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Dreaded call: Zoom anxiety

It is important to examine ways in which India’s mental healthcare apparatus can deal with this new challenge
. The use of Zoom and other such digital communications by employers, political parties, educational institutions and countless individuals has soared across the world especially after national lockdowns were put in place to check the spread of Covid-19, forcing some constituencies of workers and students to work and study from home, respectively.
. The use of Zoom and other such digital communications by employers, political parties, educational institutions and countless individuals has soared across the world especially after national lockdowns were put in place to check the spread of Covid-19, forcing some constituencies of workers and students to work and study from home, respectively.
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The Editorial Board   |   Published 14.12.20, 12:06 AM

The challenges to mental health seem to have intensified, taking on newer forms in the course of the global contagion. This grave reality was highlighted recently in a survey conducted by an agency based in the United Kingdom, which found that almost 75 per cent of the respondents had experienced ‘Zoom anxiety’ — a phrase used to describe the distress that is experienced while having to be part of video calls. This phenomenon is not restricted to the UK. The use of Zoom and other such digital communications by employers, political parties, educational institutions and countless individuals has soared across the world especially after national lockdowns were put in place to check the spread of Covid-19, forcing some constituencies of workers and students to work and study from home, respectively. But raising a firewall against threats to physical health has had adverse consequences for mental health. Earlier this year, researchers in Australia found that psychological suffering in adults, including symptoms of depression and anxiety, was markedly elevated during the peak of the coronavirus outbreak. Mental health experts from India’s National Institute of Mental Health and Neurosciences have said that professionals trying to adapt to the ‘new normal’ may be at particular risk from digital burnout. These concerns are not without basis. Online meetings require more attention, aggravating the stress of participants. The health consequences — for body and mind — of such hyper-connectivity, with little or no balance between the time spent in online and offline activities, merit scrutiny. The collapse of the boundaries between home and work is extracting a heavy cost from working women who are being forced to juggle multiple responsibilities — work from home, child-rearing and household chores — all at the same time. The Workforce Confidence Index survey has, in fact, underlined the disproportionate burden of the stress between men and women.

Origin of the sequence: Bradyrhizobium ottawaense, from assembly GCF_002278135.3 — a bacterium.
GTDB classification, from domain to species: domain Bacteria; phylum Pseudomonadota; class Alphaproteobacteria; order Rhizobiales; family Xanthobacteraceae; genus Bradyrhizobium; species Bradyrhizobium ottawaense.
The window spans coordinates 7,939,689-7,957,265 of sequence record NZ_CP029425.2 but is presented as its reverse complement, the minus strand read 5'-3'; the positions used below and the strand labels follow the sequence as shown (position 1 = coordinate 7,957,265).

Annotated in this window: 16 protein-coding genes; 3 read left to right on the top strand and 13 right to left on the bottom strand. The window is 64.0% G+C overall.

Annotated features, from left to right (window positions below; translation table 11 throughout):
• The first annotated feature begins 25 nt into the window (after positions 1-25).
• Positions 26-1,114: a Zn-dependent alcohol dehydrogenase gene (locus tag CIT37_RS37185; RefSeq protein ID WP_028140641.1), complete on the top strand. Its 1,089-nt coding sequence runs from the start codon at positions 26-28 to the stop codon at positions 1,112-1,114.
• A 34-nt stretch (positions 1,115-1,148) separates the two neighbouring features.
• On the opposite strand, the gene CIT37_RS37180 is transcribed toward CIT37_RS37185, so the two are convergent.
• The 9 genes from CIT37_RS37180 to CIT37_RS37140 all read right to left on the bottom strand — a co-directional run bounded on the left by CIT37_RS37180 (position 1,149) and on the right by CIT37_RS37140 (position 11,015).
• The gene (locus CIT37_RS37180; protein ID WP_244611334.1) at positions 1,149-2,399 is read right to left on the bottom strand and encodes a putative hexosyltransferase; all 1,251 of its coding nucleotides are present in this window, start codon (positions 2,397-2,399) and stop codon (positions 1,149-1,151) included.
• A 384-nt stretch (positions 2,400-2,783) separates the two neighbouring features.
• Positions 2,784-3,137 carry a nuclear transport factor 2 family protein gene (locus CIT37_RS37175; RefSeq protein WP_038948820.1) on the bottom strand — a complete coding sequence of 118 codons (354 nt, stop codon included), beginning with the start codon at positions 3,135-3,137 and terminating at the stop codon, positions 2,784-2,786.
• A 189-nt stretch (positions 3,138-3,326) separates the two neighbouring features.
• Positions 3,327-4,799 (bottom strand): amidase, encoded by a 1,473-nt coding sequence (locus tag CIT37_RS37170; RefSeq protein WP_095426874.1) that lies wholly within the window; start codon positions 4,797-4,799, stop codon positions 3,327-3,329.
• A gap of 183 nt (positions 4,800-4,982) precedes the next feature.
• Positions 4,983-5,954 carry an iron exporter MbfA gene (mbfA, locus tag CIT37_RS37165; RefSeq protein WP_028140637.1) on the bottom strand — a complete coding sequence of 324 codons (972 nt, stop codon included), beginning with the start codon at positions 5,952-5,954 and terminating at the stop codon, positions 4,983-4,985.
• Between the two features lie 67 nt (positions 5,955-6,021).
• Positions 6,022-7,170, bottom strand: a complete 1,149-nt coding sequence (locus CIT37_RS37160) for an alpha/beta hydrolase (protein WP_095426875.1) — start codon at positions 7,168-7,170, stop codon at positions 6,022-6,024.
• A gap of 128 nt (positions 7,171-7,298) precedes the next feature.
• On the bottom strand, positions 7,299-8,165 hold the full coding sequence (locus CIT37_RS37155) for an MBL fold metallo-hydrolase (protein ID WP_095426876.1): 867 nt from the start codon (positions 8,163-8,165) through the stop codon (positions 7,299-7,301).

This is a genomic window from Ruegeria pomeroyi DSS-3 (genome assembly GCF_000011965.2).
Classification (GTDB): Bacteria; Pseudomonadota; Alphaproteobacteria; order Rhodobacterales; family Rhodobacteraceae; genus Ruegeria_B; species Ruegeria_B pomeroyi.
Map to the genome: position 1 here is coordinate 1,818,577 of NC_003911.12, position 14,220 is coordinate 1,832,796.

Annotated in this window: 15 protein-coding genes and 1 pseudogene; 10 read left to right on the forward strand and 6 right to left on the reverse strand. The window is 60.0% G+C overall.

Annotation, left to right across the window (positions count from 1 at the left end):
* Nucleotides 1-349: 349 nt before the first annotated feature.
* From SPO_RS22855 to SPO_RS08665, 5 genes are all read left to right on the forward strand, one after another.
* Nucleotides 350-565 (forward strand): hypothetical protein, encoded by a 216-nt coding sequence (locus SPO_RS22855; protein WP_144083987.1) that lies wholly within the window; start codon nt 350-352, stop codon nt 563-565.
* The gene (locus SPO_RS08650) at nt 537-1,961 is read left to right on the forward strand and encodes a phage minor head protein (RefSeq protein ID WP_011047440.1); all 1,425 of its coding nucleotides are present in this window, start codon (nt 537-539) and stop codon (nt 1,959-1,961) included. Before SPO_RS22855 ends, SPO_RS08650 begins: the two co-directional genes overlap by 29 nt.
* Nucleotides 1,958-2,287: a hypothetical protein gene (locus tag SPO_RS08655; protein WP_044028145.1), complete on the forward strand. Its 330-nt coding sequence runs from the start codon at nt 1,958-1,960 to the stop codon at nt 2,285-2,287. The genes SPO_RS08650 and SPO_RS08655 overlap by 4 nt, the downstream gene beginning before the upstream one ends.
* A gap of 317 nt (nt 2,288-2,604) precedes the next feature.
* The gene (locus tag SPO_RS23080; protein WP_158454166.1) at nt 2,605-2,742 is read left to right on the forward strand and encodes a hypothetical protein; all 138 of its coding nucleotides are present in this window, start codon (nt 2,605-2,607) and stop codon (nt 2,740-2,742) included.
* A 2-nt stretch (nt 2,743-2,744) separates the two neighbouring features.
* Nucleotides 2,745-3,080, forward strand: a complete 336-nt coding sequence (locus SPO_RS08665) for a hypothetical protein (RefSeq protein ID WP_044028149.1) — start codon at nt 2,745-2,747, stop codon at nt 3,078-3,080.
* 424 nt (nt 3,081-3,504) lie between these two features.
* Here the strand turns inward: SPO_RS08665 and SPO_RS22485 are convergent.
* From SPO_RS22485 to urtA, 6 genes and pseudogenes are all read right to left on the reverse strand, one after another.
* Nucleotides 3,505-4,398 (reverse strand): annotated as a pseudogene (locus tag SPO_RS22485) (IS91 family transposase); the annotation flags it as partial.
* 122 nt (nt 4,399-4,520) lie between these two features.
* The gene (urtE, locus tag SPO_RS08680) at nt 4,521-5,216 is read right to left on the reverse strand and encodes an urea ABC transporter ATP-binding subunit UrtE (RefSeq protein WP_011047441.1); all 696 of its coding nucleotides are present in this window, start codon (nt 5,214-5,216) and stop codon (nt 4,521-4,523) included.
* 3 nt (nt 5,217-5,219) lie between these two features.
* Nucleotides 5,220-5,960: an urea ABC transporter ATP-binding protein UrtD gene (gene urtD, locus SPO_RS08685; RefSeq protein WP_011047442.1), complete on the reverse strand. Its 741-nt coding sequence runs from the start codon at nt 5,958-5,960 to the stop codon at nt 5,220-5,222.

It is thus important to examine ways in which India’s mental healthcare apparatus can deal with this new challenge, given that the reliance on technology is expected to be considerable in employment and education in the days to come. Mental illness in India is yet to be recognized as a significant contributor to poor health. This is reflected in the skewed ratio between patients and mental health professionals — India has 0.75 psychiatrists per 1,00,000 people — the closed nature of mental healthcare institutions, and the appalling treatment meted out to patients in spite of the concerns expressed by the courts, medical professionals and the media. There is a strong case to be made not only for incorporating provisions for recognizing newer forms of anxiety in the Mental Healthcare Act, 2017 but also to foster public engagement with matters of the mind.



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